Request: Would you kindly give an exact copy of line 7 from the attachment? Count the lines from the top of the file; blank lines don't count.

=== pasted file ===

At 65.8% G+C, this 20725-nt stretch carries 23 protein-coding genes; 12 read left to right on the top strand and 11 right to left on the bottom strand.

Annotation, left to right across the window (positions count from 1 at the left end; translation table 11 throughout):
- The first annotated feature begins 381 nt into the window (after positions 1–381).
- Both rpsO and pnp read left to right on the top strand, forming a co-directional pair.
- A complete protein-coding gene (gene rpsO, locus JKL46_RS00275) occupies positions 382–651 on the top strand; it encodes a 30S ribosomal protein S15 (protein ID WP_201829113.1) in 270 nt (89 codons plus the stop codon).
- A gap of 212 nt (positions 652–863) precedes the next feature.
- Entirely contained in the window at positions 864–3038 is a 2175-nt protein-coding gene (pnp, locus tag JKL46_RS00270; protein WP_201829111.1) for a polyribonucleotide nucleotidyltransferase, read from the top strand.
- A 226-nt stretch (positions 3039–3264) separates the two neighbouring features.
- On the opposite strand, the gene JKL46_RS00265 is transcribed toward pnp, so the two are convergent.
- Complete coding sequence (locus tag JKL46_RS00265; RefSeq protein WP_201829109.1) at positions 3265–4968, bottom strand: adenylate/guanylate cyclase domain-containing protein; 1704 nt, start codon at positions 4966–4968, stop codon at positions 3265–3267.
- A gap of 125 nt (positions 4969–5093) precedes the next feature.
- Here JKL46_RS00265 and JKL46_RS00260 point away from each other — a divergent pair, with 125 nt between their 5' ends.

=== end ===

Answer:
- Entirely contained in the window at positions 864–3038 is a 2175-nt protein-coding gene (pnp, locus tag JKL46_RS00270; protein WP_201829111.1) for a polyribonucleotide nucleotidyltransferase, read from the top strand.